Lily Gladstone gives yet another powerhouse performance in Erica Tremblay’s quietly devastating drama, Fancy Dance, in which Gladstone stars as Jax, who is left to look after her niece, Roki (Isabel Deroy-Olson), when Jax’s sister disappears. 


Tremblay, making her narrative feature debut, fills her film with the quiet spaces between two people who know each other back to front, and Jax and Roki communicate in a mix of stares, Seneca, and English, yet always seem to be speaking a language all their own. Jax is tough, hardened by circumstance growing up in the Seneca-Cayuga Nation in Oklahoma, with an absent father and a flighty sister, Tawi, whose latest disappearance has a sinister feel that has Jax genuinely worried this time.

Roki, though, is not yet as tough as her auntie, though she is good at the many hustles Jax engages in to make ends meet, boosting cars and shoplifting without second thought. Roki is saving money for the annual powwow in Oklahoma City, where she and her mother dance together in fancy dance competitions, but this year, with Tawi missing, the trip is in jeopardy. Things become more precarious when Frank (Shea Whigham, in another very Shea Whigham role), Jax’s absentee father, gets involved. For Frank brings with him the most frightening villain you will see on screen all year—a well-meaning white woman named Nancy (Audrey Wasilewski). 


The minute Frank and Nancy show up at Jax’s house on the rez, you know things are about to go to sh-t. Tremblay, who also wrote the script with Miciana Alise, nails the unique bitterness of white people who live near Native land, and Nancy’s efforts at sincerity are coated in assumed superiority and thoughtless entitlement. She calls Roki’s fancy dance regalia a “costume”, and offers Roki ballet shoes, thinking ballet lessons are an adequate substitute for missing the powwow. Frank and Nancy are the kind of people who say things like, “We know how important maintaining your culture is,” and then in the next breath say they can’t go to the powwow because they have “things to do around the house”. Within one interaction, it is blatantly apparent Frank and Nancy simply are not going to value Roki’s roots, no matter what lip service they pay to honoring her culture.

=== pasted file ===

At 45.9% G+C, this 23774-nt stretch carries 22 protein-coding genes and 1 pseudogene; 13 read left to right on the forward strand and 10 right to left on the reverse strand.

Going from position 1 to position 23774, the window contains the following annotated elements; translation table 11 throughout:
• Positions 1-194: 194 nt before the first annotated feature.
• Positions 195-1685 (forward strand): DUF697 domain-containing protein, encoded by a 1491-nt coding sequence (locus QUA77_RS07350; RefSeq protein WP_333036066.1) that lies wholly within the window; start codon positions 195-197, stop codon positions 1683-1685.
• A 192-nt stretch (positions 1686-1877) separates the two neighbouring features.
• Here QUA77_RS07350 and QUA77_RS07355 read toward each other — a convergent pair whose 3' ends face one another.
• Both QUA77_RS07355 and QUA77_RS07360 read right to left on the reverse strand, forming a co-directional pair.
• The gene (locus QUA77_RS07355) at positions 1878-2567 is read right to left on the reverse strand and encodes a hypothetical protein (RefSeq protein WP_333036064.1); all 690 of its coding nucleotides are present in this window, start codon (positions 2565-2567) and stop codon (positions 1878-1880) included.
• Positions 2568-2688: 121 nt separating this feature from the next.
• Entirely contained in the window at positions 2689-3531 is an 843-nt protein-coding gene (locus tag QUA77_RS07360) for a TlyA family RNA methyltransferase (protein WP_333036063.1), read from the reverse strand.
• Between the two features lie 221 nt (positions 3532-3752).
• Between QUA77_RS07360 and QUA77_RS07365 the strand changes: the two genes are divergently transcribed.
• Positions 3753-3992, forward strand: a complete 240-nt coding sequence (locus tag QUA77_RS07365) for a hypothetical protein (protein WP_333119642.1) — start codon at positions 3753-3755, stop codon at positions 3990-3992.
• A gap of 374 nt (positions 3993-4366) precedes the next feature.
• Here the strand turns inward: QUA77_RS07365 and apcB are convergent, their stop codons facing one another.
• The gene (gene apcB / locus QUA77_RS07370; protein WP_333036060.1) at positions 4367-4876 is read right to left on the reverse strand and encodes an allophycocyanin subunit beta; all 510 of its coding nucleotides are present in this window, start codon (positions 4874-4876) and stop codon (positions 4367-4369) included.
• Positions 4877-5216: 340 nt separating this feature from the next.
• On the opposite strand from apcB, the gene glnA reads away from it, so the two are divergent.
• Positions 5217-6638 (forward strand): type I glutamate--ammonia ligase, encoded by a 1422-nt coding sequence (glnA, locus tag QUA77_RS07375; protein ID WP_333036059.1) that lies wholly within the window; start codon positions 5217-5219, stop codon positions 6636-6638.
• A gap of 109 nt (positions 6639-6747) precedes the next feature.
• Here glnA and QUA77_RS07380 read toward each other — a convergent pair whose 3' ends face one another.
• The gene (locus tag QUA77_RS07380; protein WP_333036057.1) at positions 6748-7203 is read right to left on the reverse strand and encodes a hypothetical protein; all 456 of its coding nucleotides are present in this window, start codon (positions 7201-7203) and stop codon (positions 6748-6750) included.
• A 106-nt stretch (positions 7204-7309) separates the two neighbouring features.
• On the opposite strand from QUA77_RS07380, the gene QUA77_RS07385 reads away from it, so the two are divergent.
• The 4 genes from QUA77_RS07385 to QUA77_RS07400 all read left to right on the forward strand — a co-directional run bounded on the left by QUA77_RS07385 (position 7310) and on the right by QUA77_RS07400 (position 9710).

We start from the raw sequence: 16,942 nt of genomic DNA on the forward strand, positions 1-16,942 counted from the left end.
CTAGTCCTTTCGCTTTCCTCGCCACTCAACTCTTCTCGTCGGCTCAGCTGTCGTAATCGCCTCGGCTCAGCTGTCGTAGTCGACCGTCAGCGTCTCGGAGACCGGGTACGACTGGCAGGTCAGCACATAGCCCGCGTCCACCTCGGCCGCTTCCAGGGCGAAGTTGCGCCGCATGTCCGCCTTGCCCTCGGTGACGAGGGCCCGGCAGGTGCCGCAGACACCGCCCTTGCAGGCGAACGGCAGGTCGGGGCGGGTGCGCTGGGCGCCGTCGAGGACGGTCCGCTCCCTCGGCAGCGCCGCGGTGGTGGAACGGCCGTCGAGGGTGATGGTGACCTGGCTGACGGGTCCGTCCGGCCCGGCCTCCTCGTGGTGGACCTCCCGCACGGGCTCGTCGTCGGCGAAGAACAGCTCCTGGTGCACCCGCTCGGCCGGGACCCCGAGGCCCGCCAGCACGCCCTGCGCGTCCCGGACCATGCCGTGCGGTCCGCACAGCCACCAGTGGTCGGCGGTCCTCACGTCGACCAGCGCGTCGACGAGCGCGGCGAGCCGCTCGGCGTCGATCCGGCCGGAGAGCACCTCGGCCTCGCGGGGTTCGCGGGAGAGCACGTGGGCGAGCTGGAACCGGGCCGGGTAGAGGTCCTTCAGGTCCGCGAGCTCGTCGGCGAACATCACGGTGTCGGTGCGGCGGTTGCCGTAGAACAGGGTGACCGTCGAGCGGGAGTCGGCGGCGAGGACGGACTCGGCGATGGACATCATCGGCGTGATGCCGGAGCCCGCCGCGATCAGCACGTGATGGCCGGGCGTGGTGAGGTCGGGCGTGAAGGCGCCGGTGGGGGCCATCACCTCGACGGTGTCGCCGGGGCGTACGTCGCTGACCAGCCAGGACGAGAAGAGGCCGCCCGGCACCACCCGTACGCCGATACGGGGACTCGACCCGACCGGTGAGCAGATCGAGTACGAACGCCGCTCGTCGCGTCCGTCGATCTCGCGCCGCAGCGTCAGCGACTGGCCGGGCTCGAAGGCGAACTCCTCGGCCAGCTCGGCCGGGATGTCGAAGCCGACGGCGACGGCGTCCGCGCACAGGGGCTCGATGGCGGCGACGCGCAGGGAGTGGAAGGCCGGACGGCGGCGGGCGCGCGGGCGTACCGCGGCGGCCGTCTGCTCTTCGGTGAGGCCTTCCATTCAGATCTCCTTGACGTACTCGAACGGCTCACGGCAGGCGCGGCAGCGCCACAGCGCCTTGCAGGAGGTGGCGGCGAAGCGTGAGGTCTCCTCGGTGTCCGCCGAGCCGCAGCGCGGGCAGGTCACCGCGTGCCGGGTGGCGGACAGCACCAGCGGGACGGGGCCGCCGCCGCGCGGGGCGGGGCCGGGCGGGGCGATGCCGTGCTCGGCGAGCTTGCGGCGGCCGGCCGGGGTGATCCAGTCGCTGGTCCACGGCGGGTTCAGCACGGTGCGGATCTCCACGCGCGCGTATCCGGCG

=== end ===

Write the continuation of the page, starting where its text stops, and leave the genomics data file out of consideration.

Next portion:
But Nancy is definitely The Worst because she insists on calling the cops when Jax takes Roki from their house to go to the powwow anyway, and try to find Tawi along the way. Frank has enough sense to know this is a bad idea, but Nancy’s insistence that calling the cops is the right thing to do dooms the whole family. Fancy Dance doesn’t even need to show the inevitable conclusion, you KNOW getting the cops after Jax is going to irreparably ruin her life, and Frank knows it, too. The cutaways to Frank and Nancy are not nearly as gripping as Jax and Roki’s roadtrip through Oklahoma, but Whigham does a great job playing a man melting into a puddle of remorse in real time, looking worse with every subsequent appearance on screen as his asshole wife’s machinations blow what’s left of his family to pieces. NANCY SUCKS. She can eat salad with Nate from Ted Lasso.


Most of the film, though, is centered on Jax and Roki navigating their trip together, while Jax subtly investigates Tawi’s disappearance. Ryan Begay plays a tribal cop frustrated by jurisdictional posturing that leaves him little room to actually investigate Tawi’s disappearance, or help Jax in any meaningful way with the state authorities who come for Roki. It’s a constant frustration, that the wheels of justice only move against Jax, never with her, and the sense of a trap closing grows stronger even as Jax grows closer with her search for Tawi. 

Fancy Dance isn’t interested in platitudes that any of this is going to be okay—nothing is going to turn out well for anyone. But Fancy Dance is also about Jax and Roki and their unbreakable bond, and Tremblay, Gladstone, and Deroy-Olson offer a cathartic ending that, despite yet more tragedy looming, celebrate Jax and Roki and how far they’ve come together. It’s a beautiful moment snatched between the small tragedies that define Jax’s life. The hope remains that Roki might yet escape that cycle—even though f-cken Nancy probably doomed her, too—and Fancy Dance takes flight in its final moments of grace. As always when it comes to Lily Gladstone and her work, Fancy Dance is not to be missed.

Attached: Lily at Sundance last week.